It was clever, though a bit too opportunistic, for the president to begin and end his State of the Union address with references to Iraq, and the sacrifices of the troops. The war has been a disaster for the United States, and for the Iraqi people, of course. But the subject has always been a win-win for him. Whenever he talks about Iraq, it serves as a not-so-subtle reminder about who got us into this mess (i.e. not him).
Others might gripe about the president wrapping himself in the troops, and the flag (or, in the case of this speech, the troops' flag). But Americans are rightly proud of our military, and there is nothing wrong with invoking the spirit of service and sacrifice that animates the members of our military. (There is something wrong with suggesting that all Americans should act as members of the military do, a point that Ben Friedman makes in a separate post.)
But while some degree of chest-thumping, "America, ooh-rah" is to be expected, this passage sent me over the edge:
America is back.
Anyone who tells you otherwise, anyone who tells you that America is in decline or that our influence has waned, doesn’t know what they’re talking about. ...Yes, the world is changing; no, we can’t control every event. But America remains the one indispensable nation in world affairs – and as long as I’m President, I intend to keep it that way.
Have we learned nothing in the past decade? Have we learned anything? To say that we are the indispensable nation is to say that nothing in the world happens without the United States' say so. That is demonstrably false.
Of course, the United States of American is an important nation, the most important, even. Yes, we are an exceptional nation. We boast an immensely powerful military, a still-dynamic economy (in spite of our recent challenges), and a vibrant political culture that hundreds of millions of people around the world would like to emulate. But the world is simply too vast, too complex, and the scale of transactions in the global economy is enormous. It is the height of arrogance and folly for any country to claim indispensability.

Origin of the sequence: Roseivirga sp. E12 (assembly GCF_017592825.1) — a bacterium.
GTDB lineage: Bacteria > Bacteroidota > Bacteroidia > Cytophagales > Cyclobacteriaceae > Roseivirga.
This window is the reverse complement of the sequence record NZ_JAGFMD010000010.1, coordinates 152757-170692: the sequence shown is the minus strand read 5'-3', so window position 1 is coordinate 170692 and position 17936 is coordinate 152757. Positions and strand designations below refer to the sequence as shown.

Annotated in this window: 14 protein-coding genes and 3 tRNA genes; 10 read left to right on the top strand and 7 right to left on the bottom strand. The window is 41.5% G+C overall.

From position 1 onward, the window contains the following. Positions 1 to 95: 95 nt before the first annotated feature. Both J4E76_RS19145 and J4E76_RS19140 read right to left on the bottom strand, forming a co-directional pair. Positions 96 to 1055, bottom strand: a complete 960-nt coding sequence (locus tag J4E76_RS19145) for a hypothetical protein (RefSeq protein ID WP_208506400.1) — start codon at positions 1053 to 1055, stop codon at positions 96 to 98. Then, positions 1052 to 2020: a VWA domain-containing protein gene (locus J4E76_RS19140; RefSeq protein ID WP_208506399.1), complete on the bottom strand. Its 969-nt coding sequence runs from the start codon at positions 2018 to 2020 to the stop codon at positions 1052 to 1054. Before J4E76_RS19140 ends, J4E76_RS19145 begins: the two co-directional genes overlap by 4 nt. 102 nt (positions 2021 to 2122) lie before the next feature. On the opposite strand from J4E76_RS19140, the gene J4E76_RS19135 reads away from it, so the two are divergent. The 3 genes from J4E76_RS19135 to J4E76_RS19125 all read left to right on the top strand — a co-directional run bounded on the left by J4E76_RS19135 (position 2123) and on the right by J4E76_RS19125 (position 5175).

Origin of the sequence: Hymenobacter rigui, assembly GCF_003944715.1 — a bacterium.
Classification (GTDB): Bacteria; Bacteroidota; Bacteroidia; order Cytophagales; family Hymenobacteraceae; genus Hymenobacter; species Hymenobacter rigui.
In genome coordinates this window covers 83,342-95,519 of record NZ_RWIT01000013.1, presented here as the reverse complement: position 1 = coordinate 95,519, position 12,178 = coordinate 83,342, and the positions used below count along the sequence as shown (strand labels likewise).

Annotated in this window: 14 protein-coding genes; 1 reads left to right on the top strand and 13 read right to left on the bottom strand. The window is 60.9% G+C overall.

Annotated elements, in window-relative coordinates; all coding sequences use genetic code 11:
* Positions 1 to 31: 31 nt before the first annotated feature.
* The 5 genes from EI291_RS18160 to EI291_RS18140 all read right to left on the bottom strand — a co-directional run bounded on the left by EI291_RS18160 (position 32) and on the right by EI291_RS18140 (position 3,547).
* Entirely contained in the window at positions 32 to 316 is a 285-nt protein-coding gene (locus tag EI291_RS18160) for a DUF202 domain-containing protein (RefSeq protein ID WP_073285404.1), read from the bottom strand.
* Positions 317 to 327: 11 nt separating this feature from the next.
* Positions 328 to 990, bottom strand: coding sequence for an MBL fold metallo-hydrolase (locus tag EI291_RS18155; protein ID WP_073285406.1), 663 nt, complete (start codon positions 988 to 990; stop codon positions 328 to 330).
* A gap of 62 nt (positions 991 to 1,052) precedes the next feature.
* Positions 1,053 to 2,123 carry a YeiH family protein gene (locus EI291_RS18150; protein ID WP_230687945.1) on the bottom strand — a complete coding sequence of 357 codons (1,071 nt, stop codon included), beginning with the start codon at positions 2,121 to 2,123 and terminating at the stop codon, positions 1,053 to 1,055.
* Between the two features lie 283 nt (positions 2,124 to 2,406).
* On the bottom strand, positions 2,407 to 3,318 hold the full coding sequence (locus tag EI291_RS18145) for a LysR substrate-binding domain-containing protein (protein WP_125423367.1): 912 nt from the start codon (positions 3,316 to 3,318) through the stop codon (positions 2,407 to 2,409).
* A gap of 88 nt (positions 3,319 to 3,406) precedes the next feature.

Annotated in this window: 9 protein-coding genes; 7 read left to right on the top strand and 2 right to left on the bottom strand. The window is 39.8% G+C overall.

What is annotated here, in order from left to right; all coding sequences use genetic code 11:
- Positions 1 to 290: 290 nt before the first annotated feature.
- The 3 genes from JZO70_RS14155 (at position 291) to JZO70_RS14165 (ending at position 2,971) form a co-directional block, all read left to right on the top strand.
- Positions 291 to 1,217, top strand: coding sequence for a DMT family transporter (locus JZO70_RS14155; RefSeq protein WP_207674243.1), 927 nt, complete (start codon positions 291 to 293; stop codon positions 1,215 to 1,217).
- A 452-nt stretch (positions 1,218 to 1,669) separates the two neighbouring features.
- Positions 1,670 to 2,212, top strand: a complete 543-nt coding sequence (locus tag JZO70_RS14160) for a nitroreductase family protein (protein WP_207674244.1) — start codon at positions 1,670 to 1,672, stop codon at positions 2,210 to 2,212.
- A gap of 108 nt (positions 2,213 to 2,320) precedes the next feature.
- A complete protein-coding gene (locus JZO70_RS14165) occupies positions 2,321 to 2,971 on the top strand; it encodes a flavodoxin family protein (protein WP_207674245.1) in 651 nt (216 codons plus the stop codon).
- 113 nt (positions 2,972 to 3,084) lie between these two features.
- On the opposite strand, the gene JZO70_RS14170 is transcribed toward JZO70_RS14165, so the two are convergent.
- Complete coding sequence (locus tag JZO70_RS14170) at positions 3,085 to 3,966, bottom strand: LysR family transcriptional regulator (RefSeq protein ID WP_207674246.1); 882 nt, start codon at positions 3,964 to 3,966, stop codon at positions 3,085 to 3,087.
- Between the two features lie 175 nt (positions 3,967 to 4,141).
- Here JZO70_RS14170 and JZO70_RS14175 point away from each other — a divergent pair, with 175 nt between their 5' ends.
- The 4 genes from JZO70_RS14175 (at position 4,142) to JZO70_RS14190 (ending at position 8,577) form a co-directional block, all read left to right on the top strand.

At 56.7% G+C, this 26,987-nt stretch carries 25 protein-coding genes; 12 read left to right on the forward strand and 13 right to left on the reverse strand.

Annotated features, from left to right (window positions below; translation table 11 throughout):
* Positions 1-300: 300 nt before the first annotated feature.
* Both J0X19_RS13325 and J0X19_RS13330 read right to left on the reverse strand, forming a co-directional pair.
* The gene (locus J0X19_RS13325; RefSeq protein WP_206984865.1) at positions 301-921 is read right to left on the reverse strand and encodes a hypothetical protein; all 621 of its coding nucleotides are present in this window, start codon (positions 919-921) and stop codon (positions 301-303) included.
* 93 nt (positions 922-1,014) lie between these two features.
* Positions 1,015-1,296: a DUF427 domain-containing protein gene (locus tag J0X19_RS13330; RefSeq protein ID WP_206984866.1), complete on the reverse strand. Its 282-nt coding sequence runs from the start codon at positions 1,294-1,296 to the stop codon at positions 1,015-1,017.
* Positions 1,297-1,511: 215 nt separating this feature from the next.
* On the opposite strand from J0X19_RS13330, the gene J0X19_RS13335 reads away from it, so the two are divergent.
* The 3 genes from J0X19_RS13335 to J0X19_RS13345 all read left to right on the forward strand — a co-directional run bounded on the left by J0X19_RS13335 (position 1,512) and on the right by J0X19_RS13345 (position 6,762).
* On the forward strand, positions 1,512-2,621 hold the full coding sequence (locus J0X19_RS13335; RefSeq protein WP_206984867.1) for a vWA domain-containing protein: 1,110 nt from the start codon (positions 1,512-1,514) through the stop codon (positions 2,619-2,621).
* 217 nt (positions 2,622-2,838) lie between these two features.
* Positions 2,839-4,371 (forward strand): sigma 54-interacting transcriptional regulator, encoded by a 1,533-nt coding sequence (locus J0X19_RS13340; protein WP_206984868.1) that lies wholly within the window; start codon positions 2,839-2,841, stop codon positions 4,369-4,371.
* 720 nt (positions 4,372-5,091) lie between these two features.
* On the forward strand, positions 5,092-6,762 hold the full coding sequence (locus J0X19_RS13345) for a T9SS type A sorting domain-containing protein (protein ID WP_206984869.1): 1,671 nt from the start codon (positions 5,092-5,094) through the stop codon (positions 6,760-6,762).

The president is hardly alone, however. Many in Washington—including some of his most vociferous critics in the Republican Party— celebrate the continuity in U.S. foreign policy as an affirmation of its wisdom. The president's invocation of the "indispensable nation" line from the mid-1990s is merely the latest manifestation of a foreign policy consensus that has held for decades.
But the world has changed, and is still changing. Our grand strategy needs to adapt. When we embarked on the unipolar project after the end of the Cold War, the United States accounted for about a third of global economic output, and a third of global military expenditures; today, we account for just under half of global military spending, but our share of the global economy has fallen below 25 percent.
What we need, therefore, is a new strategy that aims to promote our core interests, but that doesn't expect U.S. troops and taxpayers to also bear the burdens of promoting everyone else's. After all, the values that are so important to most Americans, and that the president cited in his speech last night, are also cherished by hundreds of millions, perhaps billions, of people in many countries around the world. It is reasonable to expect them to pay some of the costs required to advance these values, and to sustain a peaceful and prosperous international order. Our current strategy still presumes that it is not.